It is time to step up and drive change. All segments of the healthcare value chain lag in their understanding of supply chain leadership. In the past three decades of supply chain transformation, the greatest shifts happened through leaders. A.G. Lafley and Keith Harrison at Procter & Gamble. Angel Mendez at Cisco. Michael Dell at Dell. Sam Walton at Walmart. I feel that it is time for leaders in the healthcare value chain to stand-up and redefine the supply chain processes to make a difference.
For those considering driving this difference, the panelists on the webinar offered three pieces of wisdom for the healthcare executive:
Redefine Relationships. Focus on Value-based Outcomes. The industry has shifted from suppliers selling directly to the physician to a more structured selling approach, i.e. selling directly to the healthcare organization or Global Purchasing Organization (GPO) for a group of hospitals. This major transition has happened over the past ten years.
Today, most of the " relationships" in the healthcare value chain are transactional: a buy/sell relationship between the head of procurement and the seller of materials. They are not based on value-based outcomes of the patient. The evolution of outcomes based on value-based engineering programs is still in its infancy. Leaders in supplier organizations can begin the transformation of selling relationships by redefining sales incentives from volume-based incentives to a value-based outcome incentive. They can also start measuring cost-to-serve and applying Lean principles to improving the extended supply chain.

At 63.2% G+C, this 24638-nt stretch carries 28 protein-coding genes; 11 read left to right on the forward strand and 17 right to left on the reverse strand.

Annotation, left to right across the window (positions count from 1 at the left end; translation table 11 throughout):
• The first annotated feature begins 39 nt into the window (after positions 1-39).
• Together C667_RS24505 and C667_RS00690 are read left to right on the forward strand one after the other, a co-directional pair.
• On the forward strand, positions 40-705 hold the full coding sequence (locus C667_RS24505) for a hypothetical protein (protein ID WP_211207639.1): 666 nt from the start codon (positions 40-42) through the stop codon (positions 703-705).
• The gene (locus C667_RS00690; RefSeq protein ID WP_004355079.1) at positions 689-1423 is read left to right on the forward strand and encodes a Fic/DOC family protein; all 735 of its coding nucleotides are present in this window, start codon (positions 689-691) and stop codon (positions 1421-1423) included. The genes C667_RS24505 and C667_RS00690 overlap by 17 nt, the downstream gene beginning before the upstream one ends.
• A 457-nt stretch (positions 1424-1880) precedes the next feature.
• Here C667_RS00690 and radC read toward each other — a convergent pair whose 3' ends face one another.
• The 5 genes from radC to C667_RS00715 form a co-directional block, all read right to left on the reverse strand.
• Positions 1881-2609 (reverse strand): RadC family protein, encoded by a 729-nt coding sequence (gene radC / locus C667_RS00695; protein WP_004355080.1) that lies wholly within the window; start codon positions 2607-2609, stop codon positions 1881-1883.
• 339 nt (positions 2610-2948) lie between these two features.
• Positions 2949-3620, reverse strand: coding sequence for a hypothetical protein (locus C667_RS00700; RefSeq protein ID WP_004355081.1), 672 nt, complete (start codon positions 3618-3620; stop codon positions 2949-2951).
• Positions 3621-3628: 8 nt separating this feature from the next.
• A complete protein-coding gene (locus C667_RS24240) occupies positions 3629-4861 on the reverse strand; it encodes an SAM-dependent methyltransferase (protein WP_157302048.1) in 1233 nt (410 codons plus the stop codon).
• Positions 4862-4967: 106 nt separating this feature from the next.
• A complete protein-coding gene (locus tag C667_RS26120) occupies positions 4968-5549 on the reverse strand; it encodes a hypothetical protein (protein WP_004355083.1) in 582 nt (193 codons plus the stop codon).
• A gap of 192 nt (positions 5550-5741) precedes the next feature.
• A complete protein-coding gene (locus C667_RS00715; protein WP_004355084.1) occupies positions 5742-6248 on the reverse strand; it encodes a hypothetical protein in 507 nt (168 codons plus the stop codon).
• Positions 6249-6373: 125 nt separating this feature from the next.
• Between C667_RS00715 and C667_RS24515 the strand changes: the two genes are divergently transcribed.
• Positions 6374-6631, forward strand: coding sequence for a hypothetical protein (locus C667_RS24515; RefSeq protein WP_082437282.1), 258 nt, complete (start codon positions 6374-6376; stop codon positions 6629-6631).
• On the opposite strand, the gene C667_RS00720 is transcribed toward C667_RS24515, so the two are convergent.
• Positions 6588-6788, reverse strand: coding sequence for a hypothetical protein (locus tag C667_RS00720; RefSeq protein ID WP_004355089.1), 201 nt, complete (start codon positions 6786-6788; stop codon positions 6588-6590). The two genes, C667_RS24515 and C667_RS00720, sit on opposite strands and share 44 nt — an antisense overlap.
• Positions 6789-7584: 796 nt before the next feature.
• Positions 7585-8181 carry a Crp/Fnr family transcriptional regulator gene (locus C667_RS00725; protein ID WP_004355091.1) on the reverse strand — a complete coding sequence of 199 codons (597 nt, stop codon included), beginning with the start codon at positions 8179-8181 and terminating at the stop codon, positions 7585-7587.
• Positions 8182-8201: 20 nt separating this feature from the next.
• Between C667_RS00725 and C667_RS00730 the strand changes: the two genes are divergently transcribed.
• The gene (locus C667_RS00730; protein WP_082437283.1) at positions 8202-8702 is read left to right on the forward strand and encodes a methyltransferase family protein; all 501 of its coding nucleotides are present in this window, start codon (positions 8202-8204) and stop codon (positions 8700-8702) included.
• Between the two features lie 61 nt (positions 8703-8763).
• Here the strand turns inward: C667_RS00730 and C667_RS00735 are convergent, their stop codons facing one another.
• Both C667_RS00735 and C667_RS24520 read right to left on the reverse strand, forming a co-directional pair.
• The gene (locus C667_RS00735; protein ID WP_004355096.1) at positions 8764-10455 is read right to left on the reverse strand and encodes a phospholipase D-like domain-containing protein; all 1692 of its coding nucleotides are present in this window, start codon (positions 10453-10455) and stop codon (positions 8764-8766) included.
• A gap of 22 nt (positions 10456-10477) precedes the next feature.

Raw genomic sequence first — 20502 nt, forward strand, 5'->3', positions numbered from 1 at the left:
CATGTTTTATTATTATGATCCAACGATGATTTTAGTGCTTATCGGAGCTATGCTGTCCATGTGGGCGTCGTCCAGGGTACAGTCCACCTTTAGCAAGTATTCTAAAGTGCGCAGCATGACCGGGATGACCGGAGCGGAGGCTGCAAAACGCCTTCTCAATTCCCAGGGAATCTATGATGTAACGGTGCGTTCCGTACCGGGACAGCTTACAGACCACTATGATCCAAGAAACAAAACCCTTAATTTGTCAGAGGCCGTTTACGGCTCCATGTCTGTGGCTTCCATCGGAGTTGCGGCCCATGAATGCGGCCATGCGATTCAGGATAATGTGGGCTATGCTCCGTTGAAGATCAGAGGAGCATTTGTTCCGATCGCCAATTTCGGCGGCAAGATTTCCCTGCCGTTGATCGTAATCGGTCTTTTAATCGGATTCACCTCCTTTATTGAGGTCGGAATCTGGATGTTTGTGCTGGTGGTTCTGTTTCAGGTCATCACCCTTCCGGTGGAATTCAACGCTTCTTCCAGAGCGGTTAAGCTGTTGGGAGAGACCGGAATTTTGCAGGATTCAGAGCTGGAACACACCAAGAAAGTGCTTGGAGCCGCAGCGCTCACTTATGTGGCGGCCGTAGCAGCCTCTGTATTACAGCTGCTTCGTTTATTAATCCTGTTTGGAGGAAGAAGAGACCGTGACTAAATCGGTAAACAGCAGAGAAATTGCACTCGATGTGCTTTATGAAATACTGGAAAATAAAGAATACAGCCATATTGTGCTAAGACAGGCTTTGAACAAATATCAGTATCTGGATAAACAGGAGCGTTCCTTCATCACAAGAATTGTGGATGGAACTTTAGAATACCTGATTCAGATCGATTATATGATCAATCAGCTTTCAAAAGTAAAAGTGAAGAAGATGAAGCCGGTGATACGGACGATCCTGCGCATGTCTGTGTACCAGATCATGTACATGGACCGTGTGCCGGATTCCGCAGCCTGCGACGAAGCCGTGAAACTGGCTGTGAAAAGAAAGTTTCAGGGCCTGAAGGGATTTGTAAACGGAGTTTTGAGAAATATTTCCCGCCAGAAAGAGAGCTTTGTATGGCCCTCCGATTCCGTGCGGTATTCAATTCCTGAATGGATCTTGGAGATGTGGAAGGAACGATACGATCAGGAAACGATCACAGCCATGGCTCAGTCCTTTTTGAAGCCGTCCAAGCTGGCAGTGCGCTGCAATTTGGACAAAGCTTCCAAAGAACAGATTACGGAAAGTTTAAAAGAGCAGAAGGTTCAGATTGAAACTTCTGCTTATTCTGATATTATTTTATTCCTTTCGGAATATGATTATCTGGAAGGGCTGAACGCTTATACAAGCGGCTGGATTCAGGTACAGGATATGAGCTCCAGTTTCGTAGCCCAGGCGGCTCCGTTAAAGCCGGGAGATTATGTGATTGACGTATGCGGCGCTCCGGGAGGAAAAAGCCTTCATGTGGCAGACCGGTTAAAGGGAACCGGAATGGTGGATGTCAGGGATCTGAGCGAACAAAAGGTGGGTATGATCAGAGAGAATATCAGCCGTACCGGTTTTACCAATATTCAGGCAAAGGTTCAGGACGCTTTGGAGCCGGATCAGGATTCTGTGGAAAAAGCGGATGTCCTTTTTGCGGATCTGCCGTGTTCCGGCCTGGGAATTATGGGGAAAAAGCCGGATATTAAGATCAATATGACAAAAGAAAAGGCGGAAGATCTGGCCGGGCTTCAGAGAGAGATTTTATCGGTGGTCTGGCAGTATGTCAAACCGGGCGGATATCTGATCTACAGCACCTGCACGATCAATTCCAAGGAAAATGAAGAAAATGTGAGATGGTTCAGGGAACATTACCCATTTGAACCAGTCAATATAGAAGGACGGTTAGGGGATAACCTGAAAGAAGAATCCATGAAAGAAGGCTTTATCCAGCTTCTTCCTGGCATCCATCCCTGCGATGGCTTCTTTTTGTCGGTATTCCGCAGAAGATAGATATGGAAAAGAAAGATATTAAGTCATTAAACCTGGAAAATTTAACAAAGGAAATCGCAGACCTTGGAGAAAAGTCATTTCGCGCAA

Improve Visibility. One of the major obstacles to improving the healthcare value chain is the lack of downstream, or channel, visibility. This is an opportunity in the redefinition of selling relationships. In the redefinition of buy/sell relationships, suppliers can work with hospitals to improve visibility in the channel and drive integration with hospital systems. For example, on the webinar, Roddy Martin spoke on how Baxter had used RFID to improve visibility to the cabinets in the operating theatres to get a real-time read of the visibility of demand. This enables the development of a "pull-based replenishment signal" and the use of real-time demand data. Over history, the major shifts of value networks have been led by individual companies. It is no coincidence that Walmart improved the consumer value network through the building of RetailLink, or P&G drove the adoption of the bar code through the formation of what is now GS1.
Focus Outside-in through Horizontal Processes. Today's supply chain systems are inside-out, they are not outside-in. The introduction of standards for medical device companies is a rallying cry for outside-in processes. The standards enable a "common language" and the mapping of the processes outside-in (from the patient back) enables the maximization or use of the data.
At Supply Chain Insights, we are committed to the use of our research as a backdrop for supply chain professionals everywhere to have great discussions. It is for this reason, that we have adopted a format that takes a piece of recent research and asks supply chain professionals to have a spirited debate on a topic. It is a continuation of our free webinar series that we host monthly at Supply Chain Insights.
Here is an on-demand link to replay the healthcare webinar.
We would like to hear from you! If you give us ten minutes to take our study, we will share the results in a one hour call with your organization.
Here are links to the studies: